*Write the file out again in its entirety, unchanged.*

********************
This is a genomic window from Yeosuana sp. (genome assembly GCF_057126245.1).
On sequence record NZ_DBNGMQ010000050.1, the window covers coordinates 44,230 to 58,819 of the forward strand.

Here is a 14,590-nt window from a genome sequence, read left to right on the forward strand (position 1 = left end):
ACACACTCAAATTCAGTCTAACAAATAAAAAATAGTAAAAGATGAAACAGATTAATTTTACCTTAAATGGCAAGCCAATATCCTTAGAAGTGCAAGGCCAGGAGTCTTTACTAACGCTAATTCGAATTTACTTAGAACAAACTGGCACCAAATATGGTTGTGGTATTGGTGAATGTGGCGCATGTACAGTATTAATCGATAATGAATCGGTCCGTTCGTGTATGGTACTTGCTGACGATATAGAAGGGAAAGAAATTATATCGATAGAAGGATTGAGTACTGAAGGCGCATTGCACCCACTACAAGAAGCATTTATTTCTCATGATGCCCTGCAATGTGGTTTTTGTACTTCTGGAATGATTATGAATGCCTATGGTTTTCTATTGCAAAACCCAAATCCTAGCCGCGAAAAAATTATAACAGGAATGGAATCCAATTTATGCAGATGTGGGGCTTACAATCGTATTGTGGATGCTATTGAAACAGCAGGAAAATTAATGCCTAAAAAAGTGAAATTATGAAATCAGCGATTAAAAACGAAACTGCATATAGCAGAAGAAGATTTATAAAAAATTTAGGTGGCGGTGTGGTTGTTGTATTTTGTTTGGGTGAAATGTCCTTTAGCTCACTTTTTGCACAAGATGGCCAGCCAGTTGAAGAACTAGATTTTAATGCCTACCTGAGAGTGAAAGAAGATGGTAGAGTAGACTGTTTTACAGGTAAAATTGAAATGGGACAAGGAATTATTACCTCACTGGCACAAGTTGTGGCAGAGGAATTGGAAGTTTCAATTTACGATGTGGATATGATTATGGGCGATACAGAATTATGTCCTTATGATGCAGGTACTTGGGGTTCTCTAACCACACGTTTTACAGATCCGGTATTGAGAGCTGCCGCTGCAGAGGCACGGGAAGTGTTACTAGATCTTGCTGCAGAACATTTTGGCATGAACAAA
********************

This is a genomic window from Yeosuana sp. (genome assembly GCF_057126245.1).
On sequence record NZ_DBNGMQ010000050.1, the window covers coordinates 44,230 to 58,819 of the forward strand.

Here is a 14,590-nt window from a genome sequence, read left to right on the forward strand (position 1 = left end):
ACACACTCAAATTCAGTCTAACAAATAAAAAATAGTAAAAGATGAAACAGATTAATTTTACCTTAAATGGCAAGCCAATATCCTTAGAAGTGCAAGGCCAGGAGTCTTTACTAACGCTAATTCGAATTTACTTAGAACAAACTGGCACCAAATATGGTTGTGGTATTGGTGAATGTGGCGCATGTACAGTATTAATCGATAATGAATCGGTCCGTTCGTGTATGGTACTTGCTGACGATATAGAAGGGAAAGAAATTATATCGATAGAAGGATTGAGTACTGAAGGCGCATTGCACCCACTACAAGAAGCATTTATTTCTCATGATGCCCTGCAATGTGGTTTTTGTACTTCTGGAATGATTATGAATGCCTATGGTTTTCTATTGCAAAACCCAAATCCTAGCCGCGAAAAAATTATAACAGGAATGGAATCCAATTTATGCAGATGTGGGGCTTACAATCGTATTGTGGATGCTATTGAAACAGCAGGAAAATTAATGCCTAAAAAAGTGAAATTATGAAATCAGCGATTAAAAACGAAACTGCATATAGCAGAAGAAGATTTATAAAAAATTTAGGTGGCGGTGTGGTTGTTGTATTTTGTTTGGGTGAAATGTCCTTTAGCTCACTTTTTGCACAAGATGGCCAGCCAGTTGAAGAACTAGATTTTAATGCCTACCTGAGAGTGAAAGAAGATGGTAGAGTAGACTGTTTTACAGGTAAAATTGAAATGGGACAAGGAATTATTACCTCACTGGCACAAGTTGTGGCAGAGGAATTGGAAGTTTCAATTTACGATGTGGATATGATTATGGGCGATACAGAATTATGTCCTTATGATGCAGGTACTTGGGGTTCTCTAACCACACGTTTTACAGATCCGGTATTGAGAGCTGCCGCTGCAGAGGCACGGGAAGTGTTACTAGATCTTGCTGCAGAACATTTTGGCATGAACAAA